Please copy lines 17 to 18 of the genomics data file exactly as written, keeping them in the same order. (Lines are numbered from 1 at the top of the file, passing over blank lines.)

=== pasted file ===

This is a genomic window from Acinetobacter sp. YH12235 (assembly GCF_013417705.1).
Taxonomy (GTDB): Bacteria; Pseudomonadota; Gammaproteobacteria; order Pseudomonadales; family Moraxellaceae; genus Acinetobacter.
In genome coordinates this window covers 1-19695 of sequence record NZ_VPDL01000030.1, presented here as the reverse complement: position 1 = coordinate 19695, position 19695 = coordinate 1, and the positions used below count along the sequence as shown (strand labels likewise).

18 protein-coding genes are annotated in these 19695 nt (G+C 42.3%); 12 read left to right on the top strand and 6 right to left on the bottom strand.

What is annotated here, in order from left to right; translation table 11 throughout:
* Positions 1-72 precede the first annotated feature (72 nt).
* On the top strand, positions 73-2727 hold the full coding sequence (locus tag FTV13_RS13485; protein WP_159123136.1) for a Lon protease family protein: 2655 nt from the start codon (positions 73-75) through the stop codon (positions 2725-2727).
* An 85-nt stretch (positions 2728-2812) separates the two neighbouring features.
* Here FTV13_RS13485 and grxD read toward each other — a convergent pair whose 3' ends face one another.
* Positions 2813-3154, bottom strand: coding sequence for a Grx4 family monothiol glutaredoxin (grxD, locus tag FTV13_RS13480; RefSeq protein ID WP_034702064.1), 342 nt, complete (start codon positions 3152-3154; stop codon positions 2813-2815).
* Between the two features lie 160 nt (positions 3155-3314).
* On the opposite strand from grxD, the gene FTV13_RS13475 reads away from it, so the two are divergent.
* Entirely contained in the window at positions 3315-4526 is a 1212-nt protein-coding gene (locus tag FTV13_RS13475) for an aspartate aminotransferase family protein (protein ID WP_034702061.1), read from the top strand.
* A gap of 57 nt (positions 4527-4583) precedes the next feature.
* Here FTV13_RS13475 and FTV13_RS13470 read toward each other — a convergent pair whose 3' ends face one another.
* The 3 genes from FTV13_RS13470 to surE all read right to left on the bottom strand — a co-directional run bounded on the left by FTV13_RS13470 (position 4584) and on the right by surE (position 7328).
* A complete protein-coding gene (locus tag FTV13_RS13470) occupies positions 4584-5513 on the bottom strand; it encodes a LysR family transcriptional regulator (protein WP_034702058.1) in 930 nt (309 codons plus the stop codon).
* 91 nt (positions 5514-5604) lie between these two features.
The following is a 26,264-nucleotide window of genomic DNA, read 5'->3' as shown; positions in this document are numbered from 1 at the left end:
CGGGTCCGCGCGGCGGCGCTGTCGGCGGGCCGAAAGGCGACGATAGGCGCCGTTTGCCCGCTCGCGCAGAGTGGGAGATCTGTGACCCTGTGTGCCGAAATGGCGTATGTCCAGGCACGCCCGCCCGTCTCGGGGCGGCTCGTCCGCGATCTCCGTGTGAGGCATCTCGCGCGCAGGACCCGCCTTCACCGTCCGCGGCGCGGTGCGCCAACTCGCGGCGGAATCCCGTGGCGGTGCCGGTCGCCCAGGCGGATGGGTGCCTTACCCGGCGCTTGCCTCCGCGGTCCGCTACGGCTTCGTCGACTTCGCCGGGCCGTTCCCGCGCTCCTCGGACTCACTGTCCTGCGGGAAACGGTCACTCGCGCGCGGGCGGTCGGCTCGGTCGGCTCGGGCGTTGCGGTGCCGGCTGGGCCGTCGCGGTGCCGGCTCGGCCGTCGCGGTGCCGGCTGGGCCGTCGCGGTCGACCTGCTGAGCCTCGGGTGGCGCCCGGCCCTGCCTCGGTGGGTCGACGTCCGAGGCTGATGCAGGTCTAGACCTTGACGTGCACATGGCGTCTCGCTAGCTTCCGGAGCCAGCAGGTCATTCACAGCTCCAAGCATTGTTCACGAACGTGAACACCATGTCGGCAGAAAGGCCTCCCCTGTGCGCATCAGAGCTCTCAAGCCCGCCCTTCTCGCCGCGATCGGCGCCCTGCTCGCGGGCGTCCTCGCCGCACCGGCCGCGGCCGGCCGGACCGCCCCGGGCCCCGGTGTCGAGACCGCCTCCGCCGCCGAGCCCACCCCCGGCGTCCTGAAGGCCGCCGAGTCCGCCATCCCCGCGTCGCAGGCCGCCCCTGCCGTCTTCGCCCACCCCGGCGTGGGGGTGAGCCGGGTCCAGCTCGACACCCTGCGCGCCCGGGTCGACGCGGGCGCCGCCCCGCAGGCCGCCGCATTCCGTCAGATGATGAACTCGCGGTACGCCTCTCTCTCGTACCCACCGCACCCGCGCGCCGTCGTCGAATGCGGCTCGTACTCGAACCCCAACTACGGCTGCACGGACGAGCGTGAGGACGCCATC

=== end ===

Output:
* A complete protein-coding gene (locus tag FTV13_RS13470) occupies positions 4584-5513 on the bottom strand; it encodes a LysR family transcriptional regulator (protein WP_034702058.1) in 930 nt (309 codons plus the stop codon).
* 91 nt (positions 5514-5604) lie between these two features.